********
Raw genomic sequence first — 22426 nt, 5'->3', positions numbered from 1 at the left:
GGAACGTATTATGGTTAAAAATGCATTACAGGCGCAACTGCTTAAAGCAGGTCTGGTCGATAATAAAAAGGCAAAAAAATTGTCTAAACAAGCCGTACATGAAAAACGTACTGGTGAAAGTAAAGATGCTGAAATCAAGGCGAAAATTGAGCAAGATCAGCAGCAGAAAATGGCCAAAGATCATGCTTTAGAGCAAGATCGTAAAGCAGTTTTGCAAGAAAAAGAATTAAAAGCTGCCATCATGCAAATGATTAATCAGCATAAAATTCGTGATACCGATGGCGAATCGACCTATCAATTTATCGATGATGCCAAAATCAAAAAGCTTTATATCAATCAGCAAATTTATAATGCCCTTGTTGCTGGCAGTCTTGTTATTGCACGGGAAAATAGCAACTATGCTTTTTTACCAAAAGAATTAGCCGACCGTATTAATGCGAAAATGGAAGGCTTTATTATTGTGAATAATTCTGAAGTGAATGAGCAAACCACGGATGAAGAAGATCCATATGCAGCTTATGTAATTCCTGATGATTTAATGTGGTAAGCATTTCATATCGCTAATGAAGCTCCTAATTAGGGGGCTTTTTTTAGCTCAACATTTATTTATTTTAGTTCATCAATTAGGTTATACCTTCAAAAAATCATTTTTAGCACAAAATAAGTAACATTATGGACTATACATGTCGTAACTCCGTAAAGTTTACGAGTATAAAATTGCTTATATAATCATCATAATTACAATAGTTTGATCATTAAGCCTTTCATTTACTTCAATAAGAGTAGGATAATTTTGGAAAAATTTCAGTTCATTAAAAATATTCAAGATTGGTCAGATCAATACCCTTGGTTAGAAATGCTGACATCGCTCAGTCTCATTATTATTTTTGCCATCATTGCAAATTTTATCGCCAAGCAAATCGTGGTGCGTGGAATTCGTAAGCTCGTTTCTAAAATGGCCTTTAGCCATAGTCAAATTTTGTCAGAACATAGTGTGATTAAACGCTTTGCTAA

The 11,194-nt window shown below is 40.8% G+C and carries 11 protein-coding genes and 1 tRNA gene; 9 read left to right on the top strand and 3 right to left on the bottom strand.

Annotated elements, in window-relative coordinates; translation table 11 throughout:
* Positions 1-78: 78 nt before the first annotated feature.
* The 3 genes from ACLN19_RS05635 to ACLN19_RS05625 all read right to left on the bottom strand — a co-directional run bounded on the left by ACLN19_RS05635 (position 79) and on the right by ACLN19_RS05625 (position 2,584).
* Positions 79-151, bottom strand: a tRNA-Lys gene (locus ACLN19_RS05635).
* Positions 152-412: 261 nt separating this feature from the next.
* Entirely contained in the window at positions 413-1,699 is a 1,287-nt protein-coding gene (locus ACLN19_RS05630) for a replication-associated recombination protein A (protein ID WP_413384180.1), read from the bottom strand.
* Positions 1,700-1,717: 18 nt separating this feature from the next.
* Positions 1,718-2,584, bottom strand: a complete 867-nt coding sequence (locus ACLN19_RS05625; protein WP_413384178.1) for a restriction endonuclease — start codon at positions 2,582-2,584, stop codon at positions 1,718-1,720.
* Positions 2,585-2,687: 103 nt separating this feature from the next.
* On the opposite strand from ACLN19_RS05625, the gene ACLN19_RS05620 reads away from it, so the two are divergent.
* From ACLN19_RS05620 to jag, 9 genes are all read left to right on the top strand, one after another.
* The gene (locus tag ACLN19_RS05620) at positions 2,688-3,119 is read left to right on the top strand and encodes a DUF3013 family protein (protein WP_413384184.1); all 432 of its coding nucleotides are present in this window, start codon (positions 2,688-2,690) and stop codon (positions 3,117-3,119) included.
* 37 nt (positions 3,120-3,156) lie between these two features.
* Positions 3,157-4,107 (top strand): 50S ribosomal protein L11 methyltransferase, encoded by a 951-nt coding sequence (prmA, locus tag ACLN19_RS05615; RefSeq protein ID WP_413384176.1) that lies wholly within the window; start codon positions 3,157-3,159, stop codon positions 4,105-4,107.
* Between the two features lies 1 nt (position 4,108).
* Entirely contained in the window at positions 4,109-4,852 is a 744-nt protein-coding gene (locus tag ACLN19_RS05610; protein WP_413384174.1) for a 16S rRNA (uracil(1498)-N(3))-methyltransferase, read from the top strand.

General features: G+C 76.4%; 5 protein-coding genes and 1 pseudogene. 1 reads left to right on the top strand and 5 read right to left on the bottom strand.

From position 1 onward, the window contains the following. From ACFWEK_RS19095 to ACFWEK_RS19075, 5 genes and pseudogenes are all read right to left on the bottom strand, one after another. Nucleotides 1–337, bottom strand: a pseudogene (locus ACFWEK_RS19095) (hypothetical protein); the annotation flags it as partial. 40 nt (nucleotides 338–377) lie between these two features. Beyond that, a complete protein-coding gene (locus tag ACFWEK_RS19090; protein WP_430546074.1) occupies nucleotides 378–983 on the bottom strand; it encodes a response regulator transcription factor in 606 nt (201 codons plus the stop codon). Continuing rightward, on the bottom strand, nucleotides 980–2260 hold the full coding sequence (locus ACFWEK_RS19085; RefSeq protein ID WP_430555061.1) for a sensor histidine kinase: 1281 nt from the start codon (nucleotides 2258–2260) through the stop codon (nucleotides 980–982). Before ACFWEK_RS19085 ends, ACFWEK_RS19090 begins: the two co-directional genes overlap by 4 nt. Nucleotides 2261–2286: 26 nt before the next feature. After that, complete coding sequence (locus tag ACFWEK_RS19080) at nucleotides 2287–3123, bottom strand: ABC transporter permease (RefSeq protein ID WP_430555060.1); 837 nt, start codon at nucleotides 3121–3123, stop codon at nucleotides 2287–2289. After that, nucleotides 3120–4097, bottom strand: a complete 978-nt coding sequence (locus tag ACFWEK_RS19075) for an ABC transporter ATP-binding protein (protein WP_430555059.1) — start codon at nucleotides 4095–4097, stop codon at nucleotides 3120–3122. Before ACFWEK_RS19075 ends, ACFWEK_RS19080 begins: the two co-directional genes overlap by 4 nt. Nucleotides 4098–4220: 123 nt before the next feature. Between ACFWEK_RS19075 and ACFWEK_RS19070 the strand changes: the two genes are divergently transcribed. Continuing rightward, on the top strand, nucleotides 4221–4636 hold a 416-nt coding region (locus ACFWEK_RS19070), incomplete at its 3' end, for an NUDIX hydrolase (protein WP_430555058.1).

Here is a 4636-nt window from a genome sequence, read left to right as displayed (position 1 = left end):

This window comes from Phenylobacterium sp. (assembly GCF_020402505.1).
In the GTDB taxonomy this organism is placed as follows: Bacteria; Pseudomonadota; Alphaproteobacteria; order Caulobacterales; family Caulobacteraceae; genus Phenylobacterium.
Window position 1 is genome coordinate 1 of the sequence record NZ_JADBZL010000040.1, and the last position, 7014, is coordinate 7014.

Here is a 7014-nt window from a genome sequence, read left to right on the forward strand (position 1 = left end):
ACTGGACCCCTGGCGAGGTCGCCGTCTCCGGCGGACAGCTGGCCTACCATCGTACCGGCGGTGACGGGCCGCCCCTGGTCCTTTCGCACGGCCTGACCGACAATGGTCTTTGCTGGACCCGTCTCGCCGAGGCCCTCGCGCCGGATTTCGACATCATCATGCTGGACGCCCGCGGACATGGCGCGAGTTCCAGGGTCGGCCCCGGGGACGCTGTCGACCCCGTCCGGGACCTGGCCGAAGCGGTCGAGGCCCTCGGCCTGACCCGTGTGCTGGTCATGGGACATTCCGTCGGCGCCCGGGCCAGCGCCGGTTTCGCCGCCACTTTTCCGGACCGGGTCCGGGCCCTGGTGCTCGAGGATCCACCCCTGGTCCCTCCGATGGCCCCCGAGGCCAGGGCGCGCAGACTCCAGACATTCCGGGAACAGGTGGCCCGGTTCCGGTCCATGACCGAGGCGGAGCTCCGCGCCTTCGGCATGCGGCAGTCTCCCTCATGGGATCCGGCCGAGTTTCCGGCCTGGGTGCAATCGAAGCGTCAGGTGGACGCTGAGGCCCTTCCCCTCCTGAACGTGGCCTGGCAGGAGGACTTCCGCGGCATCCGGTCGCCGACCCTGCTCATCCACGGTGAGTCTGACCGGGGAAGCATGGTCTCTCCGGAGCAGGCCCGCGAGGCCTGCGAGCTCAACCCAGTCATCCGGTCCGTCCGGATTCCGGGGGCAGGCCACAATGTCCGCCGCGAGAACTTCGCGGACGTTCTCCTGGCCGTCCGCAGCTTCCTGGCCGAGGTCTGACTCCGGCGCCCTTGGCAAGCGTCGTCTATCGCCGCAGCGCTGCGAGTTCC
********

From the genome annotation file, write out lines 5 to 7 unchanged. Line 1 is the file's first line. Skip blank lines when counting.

* Positions 1-78: 78 nt before the first annotated feature.
* The 3 genes from ACLN19_RS05635 to ACLN19_RS05625 all read right to left on the bottom strand — a co-directional run bounded on the left by ACLN19_RS05635 (position 79) and on the right by ACLN19_RS05625 (position 2,584).
* Positions 79-151, bottom strand: a tRNA-Lys gene (locus ACLN19_RS05635).